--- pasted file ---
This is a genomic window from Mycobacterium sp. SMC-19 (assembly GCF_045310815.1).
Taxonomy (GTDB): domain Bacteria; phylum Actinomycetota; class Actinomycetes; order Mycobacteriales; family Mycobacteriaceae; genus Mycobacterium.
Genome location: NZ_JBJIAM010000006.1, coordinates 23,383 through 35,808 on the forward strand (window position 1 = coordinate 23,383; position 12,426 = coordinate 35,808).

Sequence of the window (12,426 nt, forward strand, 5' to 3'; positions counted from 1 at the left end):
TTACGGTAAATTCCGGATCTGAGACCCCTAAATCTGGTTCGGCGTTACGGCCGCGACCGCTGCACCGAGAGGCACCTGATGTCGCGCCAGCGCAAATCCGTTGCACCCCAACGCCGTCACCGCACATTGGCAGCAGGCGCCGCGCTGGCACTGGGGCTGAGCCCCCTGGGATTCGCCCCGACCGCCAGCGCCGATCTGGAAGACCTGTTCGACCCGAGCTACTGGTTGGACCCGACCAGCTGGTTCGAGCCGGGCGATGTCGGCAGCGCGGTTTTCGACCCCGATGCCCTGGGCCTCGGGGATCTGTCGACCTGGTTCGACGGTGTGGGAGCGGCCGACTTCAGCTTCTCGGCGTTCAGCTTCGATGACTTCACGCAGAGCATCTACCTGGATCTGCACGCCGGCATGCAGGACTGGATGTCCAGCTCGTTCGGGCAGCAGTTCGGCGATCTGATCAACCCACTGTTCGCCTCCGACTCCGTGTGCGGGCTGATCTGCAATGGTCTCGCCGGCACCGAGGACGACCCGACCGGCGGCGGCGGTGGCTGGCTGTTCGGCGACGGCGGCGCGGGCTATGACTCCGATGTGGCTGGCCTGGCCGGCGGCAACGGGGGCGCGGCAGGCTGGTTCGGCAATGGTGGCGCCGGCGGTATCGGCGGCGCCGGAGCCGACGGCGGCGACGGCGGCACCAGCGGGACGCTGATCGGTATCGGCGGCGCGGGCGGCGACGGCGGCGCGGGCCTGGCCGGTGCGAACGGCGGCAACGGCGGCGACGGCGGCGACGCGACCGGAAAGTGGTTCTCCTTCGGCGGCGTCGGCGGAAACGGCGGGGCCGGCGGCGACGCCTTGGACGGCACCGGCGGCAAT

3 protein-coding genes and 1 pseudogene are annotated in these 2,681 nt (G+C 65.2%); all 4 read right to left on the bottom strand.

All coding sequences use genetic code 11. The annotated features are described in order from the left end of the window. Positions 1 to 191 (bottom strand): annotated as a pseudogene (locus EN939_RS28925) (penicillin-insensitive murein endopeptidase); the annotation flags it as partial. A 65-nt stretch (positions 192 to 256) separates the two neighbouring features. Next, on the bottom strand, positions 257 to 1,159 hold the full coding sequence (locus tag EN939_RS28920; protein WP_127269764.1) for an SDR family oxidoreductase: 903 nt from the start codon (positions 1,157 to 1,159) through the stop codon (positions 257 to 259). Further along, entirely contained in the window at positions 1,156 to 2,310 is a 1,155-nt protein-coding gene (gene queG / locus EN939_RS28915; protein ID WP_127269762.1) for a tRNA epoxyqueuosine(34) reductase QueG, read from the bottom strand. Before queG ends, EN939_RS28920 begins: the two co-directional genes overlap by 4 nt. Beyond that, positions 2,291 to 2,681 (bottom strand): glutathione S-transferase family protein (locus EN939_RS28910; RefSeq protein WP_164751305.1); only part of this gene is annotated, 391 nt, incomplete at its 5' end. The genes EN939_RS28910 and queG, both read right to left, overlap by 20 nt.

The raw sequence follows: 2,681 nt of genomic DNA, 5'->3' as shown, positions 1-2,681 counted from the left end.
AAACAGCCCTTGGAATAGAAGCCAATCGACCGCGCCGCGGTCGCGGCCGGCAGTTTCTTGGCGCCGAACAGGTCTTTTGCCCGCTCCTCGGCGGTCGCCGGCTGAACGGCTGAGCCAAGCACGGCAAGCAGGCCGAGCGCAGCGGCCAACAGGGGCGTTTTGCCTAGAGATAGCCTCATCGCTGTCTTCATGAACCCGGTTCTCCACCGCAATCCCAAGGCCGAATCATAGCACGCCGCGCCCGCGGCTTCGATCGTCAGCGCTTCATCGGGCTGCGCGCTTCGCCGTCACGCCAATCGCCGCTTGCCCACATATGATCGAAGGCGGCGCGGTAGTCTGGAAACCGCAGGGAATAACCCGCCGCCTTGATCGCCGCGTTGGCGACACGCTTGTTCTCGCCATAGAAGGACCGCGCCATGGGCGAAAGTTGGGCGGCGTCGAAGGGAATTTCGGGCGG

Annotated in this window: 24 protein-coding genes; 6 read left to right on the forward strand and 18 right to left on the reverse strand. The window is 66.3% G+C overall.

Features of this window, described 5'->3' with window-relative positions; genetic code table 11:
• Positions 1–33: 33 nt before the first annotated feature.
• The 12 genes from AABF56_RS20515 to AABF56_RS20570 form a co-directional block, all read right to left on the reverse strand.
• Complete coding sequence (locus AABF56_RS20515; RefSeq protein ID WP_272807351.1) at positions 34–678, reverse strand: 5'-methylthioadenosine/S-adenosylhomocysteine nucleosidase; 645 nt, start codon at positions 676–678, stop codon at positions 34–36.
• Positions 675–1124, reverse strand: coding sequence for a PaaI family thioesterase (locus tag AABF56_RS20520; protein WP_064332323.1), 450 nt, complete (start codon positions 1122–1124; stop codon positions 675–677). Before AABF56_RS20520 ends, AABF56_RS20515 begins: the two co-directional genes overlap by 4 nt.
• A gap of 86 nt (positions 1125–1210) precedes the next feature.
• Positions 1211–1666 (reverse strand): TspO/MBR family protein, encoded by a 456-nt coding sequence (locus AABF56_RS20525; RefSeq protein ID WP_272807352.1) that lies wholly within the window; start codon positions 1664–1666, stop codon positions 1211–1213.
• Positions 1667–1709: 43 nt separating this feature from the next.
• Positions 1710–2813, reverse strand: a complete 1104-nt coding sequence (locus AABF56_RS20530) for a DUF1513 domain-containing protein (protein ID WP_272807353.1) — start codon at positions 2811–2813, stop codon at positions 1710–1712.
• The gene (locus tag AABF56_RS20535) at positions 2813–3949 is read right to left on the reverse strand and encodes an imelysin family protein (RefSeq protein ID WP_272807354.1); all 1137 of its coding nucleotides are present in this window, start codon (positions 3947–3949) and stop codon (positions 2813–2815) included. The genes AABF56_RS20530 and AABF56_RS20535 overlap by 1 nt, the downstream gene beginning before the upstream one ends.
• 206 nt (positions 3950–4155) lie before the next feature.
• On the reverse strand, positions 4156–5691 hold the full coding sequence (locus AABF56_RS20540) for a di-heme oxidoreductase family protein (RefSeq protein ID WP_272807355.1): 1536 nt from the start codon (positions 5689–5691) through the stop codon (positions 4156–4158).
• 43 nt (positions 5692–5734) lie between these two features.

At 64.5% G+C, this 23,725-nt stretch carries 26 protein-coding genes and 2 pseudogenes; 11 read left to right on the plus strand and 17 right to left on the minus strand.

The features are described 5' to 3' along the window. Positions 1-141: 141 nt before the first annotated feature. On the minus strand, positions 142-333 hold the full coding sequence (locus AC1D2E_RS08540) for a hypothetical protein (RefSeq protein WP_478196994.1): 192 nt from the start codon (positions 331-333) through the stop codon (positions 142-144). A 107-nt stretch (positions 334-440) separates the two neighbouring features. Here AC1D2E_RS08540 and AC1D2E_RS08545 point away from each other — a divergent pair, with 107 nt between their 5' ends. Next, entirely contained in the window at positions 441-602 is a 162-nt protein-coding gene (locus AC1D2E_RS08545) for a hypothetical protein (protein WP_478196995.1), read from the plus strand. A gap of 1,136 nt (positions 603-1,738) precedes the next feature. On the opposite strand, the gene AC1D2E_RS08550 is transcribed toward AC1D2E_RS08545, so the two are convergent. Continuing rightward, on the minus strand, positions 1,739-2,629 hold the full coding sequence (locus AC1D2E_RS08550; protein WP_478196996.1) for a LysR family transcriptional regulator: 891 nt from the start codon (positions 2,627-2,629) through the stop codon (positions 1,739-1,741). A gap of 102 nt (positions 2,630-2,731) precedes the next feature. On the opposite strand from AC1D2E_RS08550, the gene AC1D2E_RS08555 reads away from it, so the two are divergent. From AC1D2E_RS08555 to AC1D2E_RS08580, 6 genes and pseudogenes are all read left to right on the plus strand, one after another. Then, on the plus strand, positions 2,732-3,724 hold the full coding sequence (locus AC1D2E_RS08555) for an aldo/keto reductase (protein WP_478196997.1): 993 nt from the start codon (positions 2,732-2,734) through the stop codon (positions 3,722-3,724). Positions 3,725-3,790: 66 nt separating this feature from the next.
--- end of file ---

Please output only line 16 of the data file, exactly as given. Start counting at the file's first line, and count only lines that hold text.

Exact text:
• A gap of 86 nt (positions 1125–1210) precedes the next feature.